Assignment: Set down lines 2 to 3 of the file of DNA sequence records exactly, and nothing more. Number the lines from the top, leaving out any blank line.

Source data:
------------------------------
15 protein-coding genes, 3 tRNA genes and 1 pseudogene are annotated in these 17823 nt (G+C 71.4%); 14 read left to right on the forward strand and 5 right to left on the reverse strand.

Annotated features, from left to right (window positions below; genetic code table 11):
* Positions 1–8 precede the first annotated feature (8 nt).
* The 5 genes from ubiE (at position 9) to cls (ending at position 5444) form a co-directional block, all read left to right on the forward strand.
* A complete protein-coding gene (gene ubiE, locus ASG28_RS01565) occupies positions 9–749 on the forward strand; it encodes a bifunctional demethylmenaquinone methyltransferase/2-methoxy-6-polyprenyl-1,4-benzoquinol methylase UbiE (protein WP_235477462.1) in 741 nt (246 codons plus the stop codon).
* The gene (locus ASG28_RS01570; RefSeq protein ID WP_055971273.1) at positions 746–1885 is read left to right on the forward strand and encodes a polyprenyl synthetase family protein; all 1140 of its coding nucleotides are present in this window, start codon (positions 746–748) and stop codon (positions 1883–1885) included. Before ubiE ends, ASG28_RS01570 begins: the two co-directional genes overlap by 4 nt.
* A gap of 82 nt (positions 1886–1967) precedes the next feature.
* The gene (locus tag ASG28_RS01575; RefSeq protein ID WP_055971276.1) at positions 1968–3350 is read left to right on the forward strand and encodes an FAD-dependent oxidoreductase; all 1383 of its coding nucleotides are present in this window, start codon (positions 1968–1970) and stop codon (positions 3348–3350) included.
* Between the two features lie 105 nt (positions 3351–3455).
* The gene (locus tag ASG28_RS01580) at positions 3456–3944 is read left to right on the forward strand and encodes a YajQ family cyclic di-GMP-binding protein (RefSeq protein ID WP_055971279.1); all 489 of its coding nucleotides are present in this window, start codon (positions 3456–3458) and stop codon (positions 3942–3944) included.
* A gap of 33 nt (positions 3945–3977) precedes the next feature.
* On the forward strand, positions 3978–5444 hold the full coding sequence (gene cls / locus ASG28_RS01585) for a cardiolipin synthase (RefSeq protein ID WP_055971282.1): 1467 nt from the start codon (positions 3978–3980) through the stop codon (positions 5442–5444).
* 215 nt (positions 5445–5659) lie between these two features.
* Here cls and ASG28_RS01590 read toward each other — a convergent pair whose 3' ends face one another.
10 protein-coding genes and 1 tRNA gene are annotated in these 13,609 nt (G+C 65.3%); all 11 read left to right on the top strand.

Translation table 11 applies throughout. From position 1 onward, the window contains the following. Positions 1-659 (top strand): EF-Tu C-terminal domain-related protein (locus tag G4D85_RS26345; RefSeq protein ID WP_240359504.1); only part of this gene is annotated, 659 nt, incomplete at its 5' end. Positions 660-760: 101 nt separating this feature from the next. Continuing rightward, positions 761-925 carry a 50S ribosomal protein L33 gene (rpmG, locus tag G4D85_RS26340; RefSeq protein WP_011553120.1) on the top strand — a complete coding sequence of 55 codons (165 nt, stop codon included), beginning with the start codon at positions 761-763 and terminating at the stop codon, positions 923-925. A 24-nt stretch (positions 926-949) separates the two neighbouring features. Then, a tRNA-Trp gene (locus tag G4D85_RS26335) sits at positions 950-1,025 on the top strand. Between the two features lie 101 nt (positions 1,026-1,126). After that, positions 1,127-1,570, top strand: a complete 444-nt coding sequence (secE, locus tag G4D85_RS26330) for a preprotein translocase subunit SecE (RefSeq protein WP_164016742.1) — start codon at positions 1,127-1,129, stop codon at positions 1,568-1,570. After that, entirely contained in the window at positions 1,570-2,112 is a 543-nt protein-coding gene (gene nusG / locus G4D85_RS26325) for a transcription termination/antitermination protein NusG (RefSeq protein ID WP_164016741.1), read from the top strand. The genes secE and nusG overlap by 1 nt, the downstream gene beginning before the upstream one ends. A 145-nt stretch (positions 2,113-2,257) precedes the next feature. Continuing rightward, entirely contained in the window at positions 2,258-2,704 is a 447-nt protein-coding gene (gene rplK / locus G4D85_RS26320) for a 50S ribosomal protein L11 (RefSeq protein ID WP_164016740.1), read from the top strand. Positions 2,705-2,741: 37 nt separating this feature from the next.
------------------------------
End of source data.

Annotated features, from left to right (window positions below; genetic code table 11):
* Positions 1–8 precede the first annotated feature (8 nt).